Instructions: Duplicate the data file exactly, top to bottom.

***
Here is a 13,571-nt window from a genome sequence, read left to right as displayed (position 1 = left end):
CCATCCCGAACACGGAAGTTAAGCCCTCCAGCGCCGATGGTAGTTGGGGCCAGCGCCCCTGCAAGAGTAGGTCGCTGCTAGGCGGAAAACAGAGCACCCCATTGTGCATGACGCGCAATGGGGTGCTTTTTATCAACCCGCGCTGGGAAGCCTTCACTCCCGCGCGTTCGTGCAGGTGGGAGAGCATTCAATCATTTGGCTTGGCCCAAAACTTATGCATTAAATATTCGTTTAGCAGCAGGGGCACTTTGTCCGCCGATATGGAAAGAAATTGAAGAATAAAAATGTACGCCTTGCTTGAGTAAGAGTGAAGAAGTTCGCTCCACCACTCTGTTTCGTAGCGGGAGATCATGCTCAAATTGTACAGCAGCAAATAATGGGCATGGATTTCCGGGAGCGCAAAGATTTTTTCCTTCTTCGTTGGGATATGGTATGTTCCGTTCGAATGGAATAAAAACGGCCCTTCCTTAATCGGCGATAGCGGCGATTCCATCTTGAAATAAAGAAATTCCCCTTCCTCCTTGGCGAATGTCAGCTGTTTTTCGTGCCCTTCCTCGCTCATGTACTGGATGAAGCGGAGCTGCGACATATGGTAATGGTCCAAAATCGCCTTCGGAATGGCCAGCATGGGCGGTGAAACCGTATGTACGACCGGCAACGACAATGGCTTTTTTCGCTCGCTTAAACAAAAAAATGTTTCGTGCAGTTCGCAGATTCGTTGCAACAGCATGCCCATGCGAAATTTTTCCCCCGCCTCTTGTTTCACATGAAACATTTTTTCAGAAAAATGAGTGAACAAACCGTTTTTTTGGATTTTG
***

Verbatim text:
Here is a 13,571-nt window from a genome sequence, read left to right as displayed (position 1 = left end):
CCATCCCGAACACGGAAGTTAAGCCCTCCAGCGCCGATGGTAGTTGGGGCCAGCGCCCCTGCAAGAGTAGGTCGCTGCTAGGCGGAAAACAGAGCACCCCATTGTGCATGACGCGCAATGGGGTGCTTTTTATCAACCCGCGCTGGGAAGCCTTCACTCCCGCGCGTTCGTGCAGGTGGGAGAGCATTCAATCATTTGGCTTGGCCCAAAACTTATGCATTAAATATTCGTTTAGCAGCAGGGGCACTTTGTCCGCCGATATGGAAAGAAATTGAAGAATAAAAATGTACGCCTTGCTTGAGTAAGAGTGAAGAAGTTCGCTCCACCACTCTGTTTCGTAGCGGGAGATCATGCTCAAATTGTACAGCAGCAAATAATGGGCATGGATTTCCGGGAGCGCAAAGATTTTTTCCTTCTTCGTTGGGATATGGTATGTTCCGTTCGAATGGAATAAAAACGGCCCTTCCTTAATCGGCGATAGCGGCGATTCCATCTTGAAATAAAGAAATTCCCCTTCCTCCTTGGCGAATGTCAGCTGTTTTTCGTGCCCTTCCTCGCTCATGTACTGGATGAAGCGGAGCTGCGACATATGGTAATGGTCCAAAATCGCCTTCGGAATGGCCAGCATGGGCGGTGAAACCGTATGTACGACCGGCAACGACAATGGCTTTTTTCGCTCGCTTAAACAAAAAAATGTTTCGTGCAGTTCGCAGATTCGTTGCAACAGCATGCCCATGCGAAATTTTTCCCCCGCCTCTTGTTTCACATGAAACATTTTTTCAGAAAAATGAGTGAACAAACCGTTTTTTTGGATTTTG